Conclusion

Having a somewhat finished framework ready to go really help a lot in the development since I could immediately jump in and didn’t have to bother with a lot of the boilerplate code. I really hope to get this small framework a bit expanded so things will end up even easier and less hack-ish to code, because while writing a framework you can take your time to design things properly, I did not have that time during the Compo which ended up in a lot of code repetition.

While nobody will watch someone code or sit around for hours on end, I still like to stream stuff, because it kind of forces me to keep working on it and not start some video game or randomly browse the internet. In addition to that it gives some nice conversations from time to time and you feel less as a solo developer. I just hope to get a better solution for the webcam, since I feel webcams make streams a lot more interesting.

It took a lot of time, but in the end it was really nice to have something finished and ready to be voted on.

What I’ve been up to

Where are the SFML News? Where are the Nightlybuilds? Where is eXpl0it3r? Those or other question might some have asked themselves or even me. Of course all the awesome people at the SFML IRC channel know that I never left. There have been quite a few changes in my personal life as well as in my “digital” one. After failing the base exam for computer science at the well-known ETH Zürich, I’m currently aiming for a more practical university, but to get in, I’m doing an internship at the moment. Luckily I’m able to do the internship for a company as a programmer, unfortunately it’s web development thus no C++. With that change my focus in programming shifted slightly away from SFML and C++ itself and I started to dig deeper into the world of PHP. Yes, I can hear all you all scream back there, but I’ve never been an anti-PHP guy and while I see the flaws, it’s still a simple and effective language to work with. I won’t go further into detail what I’m currently working on for my internship, but many things that do there, start to bubble up in other web projects that finally get some more attention (again).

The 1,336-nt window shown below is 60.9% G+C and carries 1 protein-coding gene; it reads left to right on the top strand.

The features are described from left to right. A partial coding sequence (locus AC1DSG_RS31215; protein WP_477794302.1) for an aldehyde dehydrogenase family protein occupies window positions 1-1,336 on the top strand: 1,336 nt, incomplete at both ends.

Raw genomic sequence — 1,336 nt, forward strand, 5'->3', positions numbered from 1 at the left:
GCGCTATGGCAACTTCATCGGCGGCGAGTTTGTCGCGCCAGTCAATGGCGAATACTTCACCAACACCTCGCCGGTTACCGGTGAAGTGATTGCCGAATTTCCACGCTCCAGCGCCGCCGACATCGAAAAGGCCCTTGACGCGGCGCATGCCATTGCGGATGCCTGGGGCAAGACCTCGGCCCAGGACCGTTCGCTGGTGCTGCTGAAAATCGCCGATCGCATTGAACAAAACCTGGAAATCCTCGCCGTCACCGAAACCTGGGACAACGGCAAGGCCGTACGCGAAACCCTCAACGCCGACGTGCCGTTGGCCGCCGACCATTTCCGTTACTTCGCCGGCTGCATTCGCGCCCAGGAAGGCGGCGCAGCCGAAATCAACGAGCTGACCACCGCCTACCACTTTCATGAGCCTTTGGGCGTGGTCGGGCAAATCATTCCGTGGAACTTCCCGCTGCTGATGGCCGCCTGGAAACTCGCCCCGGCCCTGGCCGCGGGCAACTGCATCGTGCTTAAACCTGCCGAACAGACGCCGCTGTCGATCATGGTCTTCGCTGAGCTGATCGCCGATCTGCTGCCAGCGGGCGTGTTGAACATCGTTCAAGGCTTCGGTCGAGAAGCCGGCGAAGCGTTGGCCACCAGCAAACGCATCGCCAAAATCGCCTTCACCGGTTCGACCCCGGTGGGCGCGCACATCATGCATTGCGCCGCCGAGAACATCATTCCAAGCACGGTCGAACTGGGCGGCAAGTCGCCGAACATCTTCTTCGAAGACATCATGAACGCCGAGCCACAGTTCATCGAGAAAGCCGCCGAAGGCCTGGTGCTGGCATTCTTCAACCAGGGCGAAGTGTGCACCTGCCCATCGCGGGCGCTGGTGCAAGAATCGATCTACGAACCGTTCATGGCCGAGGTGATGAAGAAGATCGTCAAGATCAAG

SFML Projects

Some might know that there has already been attempts on this in the past and as a fact, the domain itself has been registered over a year now. I’m talking about this domain: http://sfmlprojects.org/
Currently there’s not much to see, but I’ve decided to go the open source way and not try to hide as much as possible. I’ve already gotten a bit of help by zsbzsb and a few pointers by veltas, other than that the project is still in my hands. The only thing I can do, is to encourage people to look at the current development state and open tickets as well as creating pull requests on the official GitHub repository.

For those that still haven’t look at it: The main idea behind it came from the fact, that there are so many nice projects that simply die in the depth of the SFML forum project section and if that happens, chances are high that the linked binaries will sooner or later get lost as well. To prevent all of this, SFML Projects should enable users to create projects and add various types of content that won’t get taken down after a few days. Next to that the site will automatically promote SFML itself, by showcasing what people have created already with it.

It is and will the longer the more be an interesting journey, thus if you like to help in anyway, don’t hesitate to contact me or tweet us @SFMLProjects.

Kohana & Modules

For the things at work and for SFML Projects, I’m currently using the very light PHP framework called Kohana. Coming from some rather basic PHP background, all this new stuff was and still is slightly overwhelming, but it’s slowly starting to grow on me. Kohana if I remember correctly was originally a clone or rewrite of CodeIgniter and when looking at the basics, the similarities reveal themselves rather quickly.